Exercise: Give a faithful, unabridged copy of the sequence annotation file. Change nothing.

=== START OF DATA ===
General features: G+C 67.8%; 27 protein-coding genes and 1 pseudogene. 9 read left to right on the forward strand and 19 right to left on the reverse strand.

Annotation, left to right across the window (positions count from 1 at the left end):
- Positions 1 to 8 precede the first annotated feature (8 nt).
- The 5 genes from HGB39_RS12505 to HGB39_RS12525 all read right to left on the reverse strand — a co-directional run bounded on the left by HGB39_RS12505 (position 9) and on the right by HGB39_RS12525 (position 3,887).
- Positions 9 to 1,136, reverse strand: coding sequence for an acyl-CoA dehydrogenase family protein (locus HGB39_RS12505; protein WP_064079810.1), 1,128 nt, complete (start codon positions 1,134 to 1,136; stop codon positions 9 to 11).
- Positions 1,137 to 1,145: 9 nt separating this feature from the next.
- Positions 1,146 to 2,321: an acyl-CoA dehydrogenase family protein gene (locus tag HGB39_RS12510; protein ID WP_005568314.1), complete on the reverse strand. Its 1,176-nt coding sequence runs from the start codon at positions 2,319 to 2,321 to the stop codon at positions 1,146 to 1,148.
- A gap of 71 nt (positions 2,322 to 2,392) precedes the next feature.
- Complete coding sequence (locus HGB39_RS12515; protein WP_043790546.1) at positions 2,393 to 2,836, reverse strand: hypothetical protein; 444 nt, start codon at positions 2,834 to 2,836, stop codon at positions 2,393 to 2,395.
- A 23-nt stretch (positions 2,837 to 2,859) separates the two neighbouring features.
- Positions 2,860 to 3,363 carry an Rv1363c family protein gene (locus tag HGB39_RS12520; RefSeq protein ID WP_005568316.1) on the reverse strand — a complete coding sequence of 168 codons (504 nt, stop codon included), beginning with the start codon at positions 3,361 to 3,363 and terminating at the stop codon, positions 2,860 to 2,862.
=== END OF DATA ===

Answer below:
General features: G+C 67.8%; 27 protein-coding genes and 1 pseudogene. 9 read left to right on the forward strand and 19 right to left on the reverse strand.

Annotation, left to right across the window (positions count from 1 at the left end):
- Positions 1 to 8 precede the first annotated feature (8 nt).
- The 5 genes from HGB39_RS12505 to HGB39_RS12525 all read right to left on the reverse strand — a co-directional run bounded on the left by HGB39_RS12505 (position 9) and on the right by HGB39_RS12525 (position 3,887).
- Positions 9 to 1,136, reverse strand: coding sequence for an acyl-CoA dehydrogenase family protein (locus HGB39_RS12505; protein WP_064079810.1), 1,128 nt, complete (start codon positions 1,134 to 1,136; stop codon positions 9 to 11).
- Positions 1,137 to 1,145: 9 nt separating this feature from the next.
- Positions 1,146 to 2,321: an acyl-CoA dehydrogenase family protein gene (locus tag HGB39_RS12510; protein ID WP_005568314.1), complete on the reverse strand. Its 1,176-nt coding sequence runs from the start codon at positions 2,319 to 2,321 to the stop codon at positions 1,146 to 1,148.
- A gap of 71 nt (positions 2,322 to 2,392) precedes the next feature.
- Complete coding sequence (locus HGB39_RS12515; protein WP_043790546.1) at positions 2,393 to 2,836, reverse strand: hypothetical protein; 444 nt, start codon at positions 2,834 to 2,836, stop codon at positions 2,393 to 2,395.
- A 23-nt stretch (positions 2,837 to 2,859) separates the two neighbouring features.
- Positions 2,860 to 3,363 carry an Rv1363c family protein gene (locus tag HGB39_RS12520; RefSeq protein ID WP_005568316.1) on the reverse strand — a complete coding sequence of 168 codons (504 nt, stop codon included), beginning with the start codon at positions 3,361 to 3,363 and terminating at the stop codon, positions 2,860 to 2,862.